Empathy in My Life as a Foreign Country, a Book by Brian Turner

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Brian Turner and Empathy

War to the eyes of the public eye and mind are much different to those who have already experienced that actual events that war hides from reality. Brian Turner in his book My Life asa Foreign Country brings forward the truths that the public isn’t used to hearing about war experiences and also shows how he empathizes with the soldiers, families, and those affected by the terrors of war. Turner does a diferent way of demonstrating his empathy towards others by describing the positions of the individuals he is trying to empathize with: in a way that the media usually does not cover.

In his book, he follows a non-linear format with stories about individuals and their day-to-day lives in an active war-combat lifestyle in scattered phrasing which gives forth a bit of uncertainty of where the story is heading, with every chapter being something different from the last in a new scenario and situation. In these chapters, he shows new perspectives about those affected, in ways that only a veteran would know about; a perspective that shows the deeper insights of the experiences of war and not just the desensitised family- friendly content that appears on the outside.

Turner, a returning veteran from the Iraq war, heavily demonstrated empathy through his stories in such a successful way, that makes one ponder the realities of war that has been passed Over by new’s coverage and hOW much more there is to know about war that one should know about when living in a country that heavily supports war through social media’s without giving much insight into.

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Turner was successful in not only describing both sides of the war, but also the effects after war has ended.

During one of these times in which Turner demonstrates a moment in war, the man in question has to undergo everlasting nightmares about death to himself or his friends in the squad every time he steps into the battlefield around him. He undergoes mental torture about being the next one from his platoon to die and how “it’ll be my fault. That I’ll make a mistake.” (25). These stories that Turner makes shows a great example of how different their lives are to ours, and Turner says it in a way that makes it seem hOw he empathizes with their stories rather than attempting to forcefully bring the reader to agree with him. Having a new empathetic view on American soldiers and Iraqi families can have a positive effect on how we as a whole view and respect those at war fighting for our good at the risk of their lives.

Most individuals take the soldiers for granted, or don’t know how difficult the struggles are that most soldiers undergo on a regular basis. Turner also added a family perspective on the effects of war by describing how the individual soldiers have their own morals and how the families of those experiencing the ruthlessness of the soldiers presence as described “The soldiers enter the house…. determined and bored and searing with adrenaline, enter the house shouting and curses… say to the frightened little children, softly.” (69). Although Turner did a great job in demonstrating his empathy towards families and soldiers, he forgot to mention the afterefects that the war has on those who manage to escape and return home from it.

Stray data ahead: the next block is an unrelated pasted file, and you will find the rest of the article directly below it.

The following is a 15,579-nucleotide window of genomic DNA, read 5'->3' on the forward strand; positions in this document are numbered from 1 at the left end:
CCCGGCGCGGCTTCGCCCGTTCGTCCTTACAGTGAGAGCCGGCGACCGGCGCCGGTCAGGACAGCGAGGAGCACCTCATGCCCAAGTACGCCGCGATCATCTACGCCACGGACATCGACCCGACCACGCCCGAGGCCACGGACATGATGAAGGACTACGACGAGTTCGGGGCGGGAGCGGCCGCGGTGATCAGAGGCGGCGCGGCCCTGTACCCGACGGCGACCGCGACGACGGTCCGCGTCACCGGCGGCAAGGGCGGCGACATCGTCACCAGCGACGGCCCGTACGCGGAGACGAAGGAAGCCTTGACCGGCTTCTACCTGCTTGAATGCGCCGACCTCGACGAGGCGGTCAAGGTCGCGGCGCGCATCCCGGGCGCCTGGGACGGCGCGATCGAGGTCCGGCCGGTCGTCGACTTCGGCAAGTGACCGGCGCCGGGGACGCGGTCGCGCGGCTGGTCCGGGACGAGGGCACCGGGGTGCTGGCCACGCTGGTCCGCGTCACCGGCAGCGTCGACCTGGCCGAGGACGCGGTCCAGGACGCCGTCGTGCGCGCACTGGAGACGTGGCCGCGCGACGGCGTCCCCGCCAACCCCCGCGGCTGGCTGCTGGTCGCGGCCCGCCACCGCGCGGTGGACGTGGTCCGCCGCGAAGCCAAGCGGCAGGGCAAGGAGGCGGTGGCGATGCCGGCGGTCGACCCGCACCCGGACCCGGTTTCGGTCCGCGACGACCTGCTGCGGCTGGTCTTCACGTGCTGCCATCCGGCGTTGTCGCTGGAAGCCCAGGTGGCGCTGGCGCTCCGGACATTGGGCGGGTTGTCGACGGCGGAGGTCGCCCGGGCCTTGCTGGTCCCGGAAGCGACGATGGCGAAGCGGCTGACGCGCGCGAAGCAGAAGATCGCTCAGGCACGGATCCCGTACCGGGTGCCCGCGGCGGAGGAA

Tumer lacked empathy in his book on the struggles that the media covers on today about the post-traumatic terrors that the soldiers undergo which leads to them not being able to be accepted by society’s terms and being outed as outcasts by the general public. Those feelings need to be explicitly shown to the public just as how the moments during the war are shown in order to try and bring awareness to the veterans that way we can focus more on their restoration to society without them having to go through another “war” to achieve success in the social status. Another view that shouldn’t be emphasised is the view of the bomb- makers and the risks they take.

Although he shows how a man with potential children in a family home who now had to change his lifestyle to accommodate the war and has resorted to creating bombs, showing empathy to these individuals can be seen to the public eye as trying to not take the enemies for who they really are and trying to make peace with them while they build these contraptions to destroy the lives of American soldiers Empathy shown throughout the story of Brian Turner reflects upon the reader as a way to make a closer connection to what he was going through and gives us a deeper perspective on how lives of soldiers are in comparison to the daily life of someone who isn’t in that environment. It shows the contrast between one and another and gives a clearer observation than what the media covers.

Empathy also goes on to provide for those who we empathize about. We tend to give more and be more respectful towards these individuals after knowing their experiences and as we try to be considerate towards them. By being more respectful towards them, we change our views and try to aid them in their times of need. However, although we attempt to get closer to the experiences of the soldiers and families affected by it, we should try to avoid getting closer and emphasizing with the enemies who in turn cause distress in the battlefield.

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Empathy in My Life as a Foreign Country, a Book by Brian Turner. (2023, Feb 26). Retrieved from https://paperap.com/empathy-in-my-life-as-a-foreign-country-a-book-by-brian-turner/

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